An Op/Ed piece in the news last week suggested that organized religion in the United States should step forward to preserve American politics from self-destruction. (Richard Just, “How Religion can help put our broken system back together,” Washington Post: Nov. 2, 2020). The author observed that organized religion exists in order to inspire a sense of awe in its adherents. He opined that a renewed sense of awe and reverence would return civility and tolerance to the public conversation about politics in this country.
The author acknowledged the widely observed fact that participation in organized religion has been in decline for quite some time. Furthermore, he suggested that the decline in religious practice would probably accelerate in the near future. He went on to say that the influence religion exerts on culture does not necessarily have to continue its decline.
I agree with the author that religious practice can have both a moderating and an uplifting effect on participants. I agree, as well, that religion in its current state offers little benefit to society. Organized religion has the capacity to promote a sense of well-being and a sense of awe; unfortunately, organized religion has mostly abandoned its essential mission to do so. Theoretically, religion can preserve both people and politics from self-destruction. In order to do so, however, religion would have to remove the plank from its own eye first to see clearly to remove the splinter from the eye of politics.
The author of the Op/Ed piece suggested a possibility for the reform of organized religion. His suggestion is very similar to the message of today’s Gospel reading.
The parable in today’s Gospel reading presupposes a familiarity with ancient Israelite marriage ceremonies. Typically, marriage partners were betrothed to one another as infants. In adulthood, the groom would journey to the home of the bride’s family. The groom would then escort his bride to his family’s home for the wedding feast. The ten young women mentioned in the parable had a responsibility somewhat similar to the responsibility of a wedding planner today; they were expected to give the bride and groom a formal greeting, escort them into the feast, and promote a festive atmosphere.
In the parable, five of the young women were able to fulfill their responsibilities because they were prepared for an unanticipated delay in the groom’s arrival. The remaining five failed in their responsibilities. The five “wise” young women embraced a healthy degree of uncertainty about the groom and about their own abilities; the “foolish” young women assumed that little or no effort would be required on their part. Here, I think, we can see a diagnosis of how religion and politics have failed American society.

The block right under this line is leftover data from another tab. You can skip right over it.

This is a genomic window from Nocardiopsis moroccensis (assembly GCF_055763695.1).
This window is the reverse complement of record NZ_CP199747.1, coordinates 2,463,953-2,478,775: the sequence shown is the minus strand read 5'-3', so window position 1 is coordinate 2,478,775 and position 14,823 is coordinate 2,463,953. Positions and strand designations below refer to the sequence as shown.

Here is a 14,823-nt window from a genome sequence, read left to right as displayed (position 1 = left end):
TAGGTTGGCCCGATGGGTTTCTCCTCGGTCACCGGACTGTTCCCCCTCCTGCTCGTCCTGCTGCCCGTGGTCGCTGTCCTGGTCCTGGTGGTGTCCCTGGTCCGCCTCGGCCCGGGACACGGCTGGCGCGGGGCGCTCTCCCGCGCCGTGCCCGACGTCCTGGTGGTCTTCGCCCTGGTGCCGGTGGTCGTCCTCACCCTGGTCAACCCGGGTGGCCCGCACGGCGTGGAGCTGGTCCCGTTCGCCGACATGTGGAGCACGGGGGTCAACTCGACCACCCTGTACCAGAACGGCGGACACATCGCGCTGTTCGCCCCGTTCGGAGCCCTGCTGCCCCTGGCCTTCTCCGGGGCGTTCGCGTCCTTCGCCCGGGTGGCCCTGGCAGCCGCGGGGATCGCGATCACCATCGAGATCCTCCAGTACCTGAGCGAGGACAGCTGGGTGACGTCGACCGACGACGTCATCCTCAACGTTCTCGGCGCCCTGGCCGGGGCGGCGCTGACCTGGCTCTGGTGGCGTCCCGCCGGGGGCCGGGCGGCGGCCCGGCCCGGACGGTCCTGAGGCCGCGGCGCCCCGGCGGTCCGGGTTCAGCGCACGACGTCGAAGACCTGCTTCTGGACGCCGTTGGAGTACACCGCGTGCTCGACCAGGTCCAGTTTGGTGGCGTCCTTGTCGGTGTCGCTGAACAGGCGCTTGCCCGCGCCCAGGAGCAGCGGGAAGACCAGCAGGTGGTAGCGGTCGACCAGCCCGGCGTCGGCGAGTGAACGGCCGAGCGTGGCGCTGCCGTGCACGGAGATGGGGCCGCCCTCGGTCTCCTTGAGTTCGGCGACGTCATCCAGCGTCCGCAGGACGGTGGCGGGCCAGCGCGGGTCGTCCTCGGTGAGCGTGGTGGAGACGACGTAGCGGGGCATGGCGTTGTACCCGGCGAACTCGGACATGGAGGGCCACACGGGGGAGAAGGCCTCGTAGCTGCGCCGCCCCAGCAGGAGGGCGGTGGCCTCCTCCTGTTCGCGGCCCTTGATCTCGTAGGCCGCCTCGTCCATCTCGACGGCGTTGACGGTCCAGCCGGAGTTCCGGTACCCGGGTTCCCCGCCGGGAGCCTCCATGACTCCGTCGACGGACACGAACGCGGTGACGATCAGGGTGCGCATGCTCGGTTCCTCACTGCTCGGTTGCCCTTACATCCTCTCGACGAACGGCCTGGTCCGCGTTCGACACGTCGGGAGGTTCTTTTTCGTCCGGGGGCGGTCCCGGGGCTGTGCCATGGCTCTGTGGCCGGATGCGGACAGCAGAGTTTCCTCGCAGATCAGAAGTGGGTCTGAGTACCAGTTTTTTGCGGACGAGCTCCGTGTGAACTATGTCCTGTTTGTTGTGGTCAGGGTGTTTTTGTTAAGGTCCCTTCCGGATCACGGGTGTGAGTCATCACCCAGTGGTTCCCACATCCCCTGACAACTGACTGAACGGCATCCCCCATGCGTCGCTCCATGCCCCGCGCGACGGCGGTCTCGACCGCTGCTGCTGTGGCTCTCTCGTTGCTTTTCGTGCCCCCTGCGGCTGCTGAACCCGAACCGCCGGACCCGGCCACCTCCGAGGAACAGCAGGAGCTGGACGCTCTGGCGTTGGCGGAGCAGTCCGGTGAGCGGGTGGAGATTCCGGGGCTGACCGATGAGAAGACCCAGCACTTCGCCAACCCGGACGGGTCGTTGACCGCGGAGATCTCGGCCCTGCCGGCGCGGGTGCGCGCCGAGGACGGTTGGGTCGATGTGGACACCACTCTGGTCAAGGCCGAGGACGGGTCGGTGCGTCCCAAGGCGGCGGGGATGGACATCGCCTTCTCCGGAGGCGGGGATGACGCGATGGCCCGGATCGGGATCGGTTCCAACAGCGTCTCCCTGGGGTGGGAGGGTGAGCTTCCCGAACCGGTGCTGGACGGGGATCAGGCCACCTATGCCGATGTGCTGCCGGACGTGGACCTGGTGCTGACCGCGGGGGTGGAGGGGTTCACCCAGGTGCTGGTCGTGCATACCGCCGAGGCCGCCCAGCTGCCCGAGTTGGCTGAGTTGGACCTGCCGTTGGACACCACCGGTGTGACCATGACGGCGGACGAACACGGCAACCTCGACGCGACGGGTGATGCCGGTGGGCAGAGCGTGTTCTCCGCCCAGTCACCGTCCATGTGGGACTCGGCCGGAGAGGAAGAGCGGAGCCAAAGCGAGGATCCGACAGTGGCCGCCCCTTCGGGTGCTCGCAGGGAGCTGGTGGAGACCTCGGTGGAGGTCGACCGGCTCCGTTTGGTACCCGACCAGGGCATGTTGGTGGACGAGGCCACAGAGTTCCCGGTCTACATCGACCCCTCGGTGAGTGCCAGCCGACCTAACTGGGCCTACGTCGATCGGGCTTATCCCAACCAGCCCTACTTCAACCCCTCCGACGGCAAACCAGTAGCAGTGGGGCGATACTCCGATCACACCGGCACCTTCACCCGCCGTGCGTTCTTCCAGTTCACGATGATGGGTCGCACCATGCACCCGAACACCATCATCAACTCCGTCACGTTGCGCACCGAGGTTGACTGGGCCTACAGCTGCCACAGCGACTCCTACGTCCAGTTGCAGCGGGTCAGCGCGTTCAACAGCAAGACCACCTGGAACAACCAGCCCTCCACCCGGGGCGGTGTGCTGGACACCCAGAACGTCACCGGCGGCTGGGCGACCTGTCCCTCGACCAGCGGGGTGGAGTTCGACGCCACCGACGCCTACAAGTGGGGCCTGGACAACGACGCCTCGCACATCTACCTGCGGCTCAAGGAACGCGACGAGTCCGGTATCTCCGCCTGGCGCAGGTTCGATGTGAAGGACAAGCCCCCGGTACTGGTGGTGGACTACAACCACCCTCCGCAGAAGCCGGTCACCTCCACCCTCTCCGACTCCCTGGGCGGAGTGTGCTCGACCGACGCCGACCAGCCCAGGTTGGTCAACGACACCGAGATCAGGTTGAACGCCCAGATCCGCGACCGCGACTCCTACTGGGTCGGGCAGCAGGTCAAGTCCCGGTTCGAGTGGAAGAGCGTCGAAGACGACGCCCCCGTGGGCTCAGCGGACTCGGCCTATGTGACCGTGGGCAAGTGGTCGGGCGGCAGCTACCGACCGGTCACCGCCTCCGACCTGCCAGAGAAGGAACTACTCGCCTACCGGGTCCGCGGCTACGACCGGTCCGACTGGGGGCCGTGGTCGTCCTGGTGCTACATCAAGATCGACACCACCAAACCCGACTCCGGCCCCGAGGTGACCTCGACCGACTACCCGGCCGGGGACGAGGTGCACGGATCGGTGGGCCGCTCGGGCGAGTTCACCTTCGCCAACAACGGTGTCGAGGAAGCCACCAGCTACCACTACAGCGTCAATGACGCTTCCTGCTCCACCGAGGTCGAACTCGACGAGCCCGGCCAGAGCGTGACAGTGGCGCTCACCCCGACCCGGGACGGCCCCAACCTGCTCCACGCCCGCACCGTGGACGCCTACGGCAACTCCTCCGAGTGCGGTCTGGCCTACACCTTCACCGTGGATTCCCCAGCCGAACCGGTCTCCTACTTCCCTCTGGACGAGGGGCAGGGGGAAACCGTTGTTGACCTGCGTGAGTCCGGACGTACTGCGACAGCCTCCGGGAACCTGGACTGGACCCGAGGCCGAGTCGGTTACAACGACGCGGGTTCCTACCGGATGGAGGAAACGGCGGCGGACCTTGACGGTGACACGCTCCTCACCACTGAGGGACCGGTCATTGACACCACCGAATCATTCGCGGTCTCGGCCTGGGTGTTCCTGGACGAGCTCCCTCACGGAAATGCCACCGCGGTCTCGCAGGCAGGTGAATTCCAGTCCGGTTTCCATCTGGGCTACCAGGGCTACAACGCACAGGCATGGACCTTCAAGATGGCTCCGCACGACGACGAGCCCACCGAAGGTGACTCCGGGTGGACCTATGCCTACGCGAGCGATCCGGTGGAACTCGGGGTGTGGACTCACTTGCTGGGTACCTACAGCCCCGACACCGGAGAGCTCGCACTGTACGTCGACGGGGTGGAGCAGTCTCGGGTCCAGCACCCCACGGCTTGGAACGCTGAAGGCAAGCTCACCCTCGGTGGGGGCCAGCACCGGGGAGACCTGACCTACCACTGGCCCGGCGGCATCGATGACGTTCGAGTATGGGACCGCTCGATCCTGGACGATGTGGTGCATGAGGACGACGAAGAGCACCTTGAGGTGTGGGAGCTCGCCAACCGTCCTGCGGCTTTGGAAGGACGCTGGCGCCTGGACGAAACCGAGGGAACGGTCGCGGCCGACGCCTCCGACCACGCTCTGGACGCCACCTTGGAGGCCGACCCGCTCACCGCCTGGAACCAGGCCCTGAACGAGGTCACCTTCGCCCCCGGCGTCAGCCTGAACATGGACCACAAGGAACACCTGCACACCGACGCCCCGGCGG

Both religion and politics in America have fallen into the trap of overconfidence. For centuries, organized religions have been fighting sectarian battles in which each religion claims superiority over the others. The result has been that religion is largely a matter of being right rather than a matter of being faithful to God and neighbor. Politics has been a little slower to fall into this trap, but we have seen this happening over the past few decades. Enmity between the two major parties in our country has increased to the point of civil conflict. If the trend continues, the social unrest will divide our country into two or more competing nations.
The author of the Op/Ed piece successfully identified a potential in religion that could made a decisive difference in the trend toward decreasing social cohesion. The author suggested that both religion and politics should learn to cherish doubt.
In Christianity, doubt has come to be identified with weakness and unworthiness. This judgment is ridiculous. Jesus’ preaching is entirely about the healthy nature of doubt. He consistently called his hearers to repentance; a person with no doubt is incapable of repentance. Doubt is indispensable to authentic faith because doubt is faith’s only opportunity to grow.
In the absence of doubt, there can be no faith. This is clearly evident in both religion and politics. The absence of doubt in organized religion has led to the on-going decline in church participation. The absence of doubt in politics has led to the on-going decline in decency, compromise, and social progress.
The “wise” young women took reasonable steps to prepare for the unexpected; they did so because they doubted their ability to be ready for the groom’s arrival. The foolish young women had no doubts at all; they were ready for anything, until they weren’t.
Faithful religion teaches one to trust in God unconditionally and to trust in oneself conditionally. Religion and politics have become the antitheses of shared identity and shared values because they have embraced the antithesis of faith: they trust unconditionally in themselves and only conditionally in God.